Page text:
This year, I am not sure. We came into February looking like we'll be full for the fall. But as you know, unfortunately, some families are losing their jobs or they might have to move. So I'm just waiting to see what happens. A lot of people move in the summer either away from this area or into this area, so I'm hopeful.
Obviously, with the challenges of COVID-19, there may be some parents who might not feel comfortable enrolling their children into a classroom for fall. What kind of feedback do you give parents with those types of concerns?
First of all, I want to validate their feelings. I mean, this is such a crazy time. We all are processing this differently. And we also have different challenges at home. Some of us might have family members who have underlying health conditions, or we might have our grandparents at home taking care of the children. So there are so many things to think about.
One thing that parents should remember is preschools are used to being around a lot of germs and viruses. Before this crisis, our teachers spent a lot of time cleaning, making sure that the children are healthy, and washing their hands. We all want a clean environment for everybody.
Protocols are going to change and become stricter, and we'll be up on those protocols, sharing those with our parents and letting them know what we're going to be doing. It might even be taking temperatures once or twice a day.
I really think that parents going into a new school should ask a lot of questions about the health protocols to make sure they feel comfortable going into the school year with their child. In the end, parents should listen to their gut; they know what's best for their family and for their children.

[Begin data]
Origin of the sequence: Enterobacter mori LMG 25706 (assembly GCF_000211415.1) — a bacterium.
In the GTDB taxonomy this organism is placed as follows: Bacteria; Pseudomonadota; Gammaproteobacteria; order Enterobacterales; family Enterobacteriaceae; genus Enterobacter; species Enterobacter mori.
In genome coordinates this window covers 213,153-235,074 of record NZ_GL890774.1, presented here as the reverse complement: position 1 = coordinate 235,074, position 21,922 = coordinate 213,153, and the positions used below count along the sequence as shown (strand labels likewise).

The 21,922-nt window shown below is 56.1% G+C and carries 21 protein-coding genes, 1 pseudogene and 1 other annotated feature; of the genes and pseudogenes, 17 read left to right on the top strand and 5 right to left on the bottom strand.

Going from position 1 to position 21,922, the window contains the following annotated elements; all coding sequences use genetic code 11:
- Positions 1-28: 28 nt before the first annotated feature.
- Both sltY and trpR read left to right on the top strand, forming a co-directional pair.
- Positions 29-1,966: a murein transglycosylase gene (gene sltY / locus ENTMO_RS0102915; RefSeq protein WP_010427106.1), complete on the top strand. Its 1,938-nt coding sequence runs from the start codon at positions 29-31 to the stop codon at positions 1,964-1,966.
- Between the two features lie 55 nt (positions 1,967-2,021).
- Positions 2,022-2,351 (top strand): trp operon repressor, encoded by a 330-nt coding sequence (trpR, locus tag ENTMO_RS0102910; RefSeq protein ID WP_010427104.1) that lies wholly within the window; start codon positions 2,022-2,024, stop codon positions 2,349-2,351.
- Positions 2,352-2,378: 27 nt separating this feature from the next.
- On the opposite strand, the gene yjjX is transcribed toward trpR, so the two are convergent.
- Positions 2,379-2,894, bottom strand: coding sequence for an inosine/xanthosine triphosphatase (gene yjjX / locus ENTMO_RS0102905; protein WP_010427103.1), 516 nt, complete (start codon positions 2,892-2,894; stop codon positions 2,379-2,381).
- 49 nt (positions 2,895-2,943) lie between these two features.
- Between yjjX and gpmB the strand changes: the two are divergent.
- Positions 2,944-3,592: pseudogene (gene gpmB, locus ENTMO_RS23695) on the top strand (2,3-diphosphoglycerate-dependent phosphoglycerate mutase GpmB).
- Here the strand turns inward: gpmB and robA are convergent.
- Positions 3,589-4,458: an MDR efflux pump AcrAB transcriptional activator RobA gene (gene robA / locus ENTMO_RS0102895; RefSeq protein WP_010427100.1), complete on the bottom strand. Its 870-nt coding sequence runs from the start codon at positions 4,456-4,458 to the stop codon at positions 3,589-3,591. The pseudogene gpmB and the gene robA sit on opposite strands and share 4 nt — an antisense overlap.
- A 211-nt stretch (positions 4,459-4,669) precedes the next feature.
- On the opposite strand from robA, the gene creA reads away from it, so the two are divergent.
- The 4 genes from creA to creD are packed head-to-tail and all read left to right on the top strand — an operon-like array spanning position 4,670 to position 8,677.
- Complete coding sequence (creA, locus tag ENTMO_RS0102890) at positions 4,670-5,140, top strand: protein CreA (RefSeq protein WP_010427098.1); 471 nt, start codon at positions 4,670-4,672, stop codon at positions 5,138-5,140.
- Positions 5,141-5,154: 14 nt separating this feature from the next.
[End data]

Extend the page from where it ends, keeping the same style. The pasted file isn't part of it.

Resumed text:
Do you have any advice for how parents and their children should be interacting more on the social and emotional aspects at home?
There's a lot of things, even just being at home with your children, being understanding, spending time cooking and cleaning with your children, and Skyping with grandparents and with their friends.
But have some fun too, play some music, have some dance parties, do a lot of singing, create some beats with pots and pans, and stay connected with your family. We really encourage that face-to-face connection as much as possible.
What's been your highlight going through what is clearly an incredibly stressful and emotional time?
There's been a few. Our families are very connected. And when teachers started emailing out ideas for families to do at home, to continue the Montessori environment in their home, I would receive photos of the children with their Montessori environment. The photos just warmed my heart; it brings tears to my eyes.
Also, I peeked in on a zoom meeting with one of our classrooms, and the teacher has to put them all on mute because they all want to talk at the same time. She was reading a story, and it was fun to see them all trying to communicate with their own personalities. We all know them so well now, and you can see their personalities coming through but you couldn't hear anything. So it was just was so heartwarming to see that. That was a lot of fun.
What kind of advice would you give to your peers right now dealing with this situation?
Well, right now the focus is on staying connected with your students as much as you can, being compassionate and understanding where everybody's coming from, and validating people's feelings. But it’s also important to start planning for when we open and how we are going to welcome our children back and prepare for the new Community Care Licensing protocols.
It's important that we all work together and come up with new ideas because it will look different in the fall. We all have ideas to share, and I think we should work together.